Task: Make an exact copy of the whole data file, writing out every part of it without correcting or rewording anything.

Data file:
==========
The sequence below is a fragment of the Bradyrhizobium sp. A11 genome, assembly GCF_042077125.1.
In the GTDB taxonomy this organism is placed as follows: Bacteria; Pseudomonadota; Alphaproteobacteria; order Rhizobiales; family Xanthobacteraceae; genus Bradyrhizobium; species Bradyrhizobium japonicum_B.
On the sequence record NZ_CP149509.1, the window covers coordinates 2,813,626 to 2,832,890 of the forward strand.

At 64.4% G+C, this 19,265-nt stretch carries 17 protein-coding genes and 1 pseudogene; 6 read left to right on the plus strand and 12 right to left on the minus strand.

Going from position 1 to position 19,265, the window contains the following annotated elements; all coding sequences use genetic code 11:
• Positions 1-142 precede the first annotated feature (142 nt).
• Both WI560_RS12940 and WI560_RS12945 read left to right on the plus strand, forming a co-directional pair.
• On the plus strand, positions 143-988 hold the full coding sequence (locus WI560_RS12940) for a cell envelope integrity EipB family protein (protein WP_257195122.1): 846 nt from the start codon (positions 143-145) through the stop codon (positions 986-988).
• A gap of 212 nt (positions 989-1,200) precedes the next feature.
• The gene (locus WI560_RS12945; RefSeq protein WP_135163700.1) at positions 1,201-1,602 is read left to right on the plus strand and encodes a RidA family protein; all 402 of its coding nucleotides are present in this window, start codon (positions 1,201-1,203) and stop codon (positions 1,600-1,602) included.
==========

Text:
The sequence below is a fragment of the Bradyrhizobium sp. A11 genome, assembly GCF_042077125.1.
In the GTDB taxonomy this organism is placed as follows: Bacteria; Pseudomonadota; Alphaproteobacteria; order Rhizobiales; family Xanthobacteraceae; genus Bradyrhizobium; species Bradyrhizobium japonicum_B.
On the sequence record NZ_CP149509.1, the window covers coordinates 2,813,626 to 2,832,890 of the forward strand.

At 64.4% G+C, this 19,265-nt stretch carries 17 protein-coding genes and 1 pseudogene; 6 read left to right on the plus strand and 12 right to left on the minus strand.

Going from position 1 to position 19,265, the window contains the following annotated elements; all coding sequences use genetic code 11:
• Positions 1-142 precede the first annotated feature (142 nt).
• Both WI560_RS12940 and WI560_RS12945 read left to right on the plus strand, forming a co-directional pair.
• On the plus strand, positions 143-988 hold the full coding sequence (locus WI560_RS12940) for a cell envelope integrity EipB family protein (protein WP_257195122.1): 846 nt from the start codon (positions 143-145) through the stop codon (positions 986-988).
• A gap of 212 nt (positions 989-1,200) precedes the next feature.
• The gene (locus WI560_RS12945; RefSeq protein WP_135163700.1) at positions 1,201-1,602 is read left to right on the plus strand and encodes a RidA family protein; all 402 of its coding nucleotides are present in this window, start codon (positions 1,201-1,203) and stop codon (positions 1,600-1,602) included.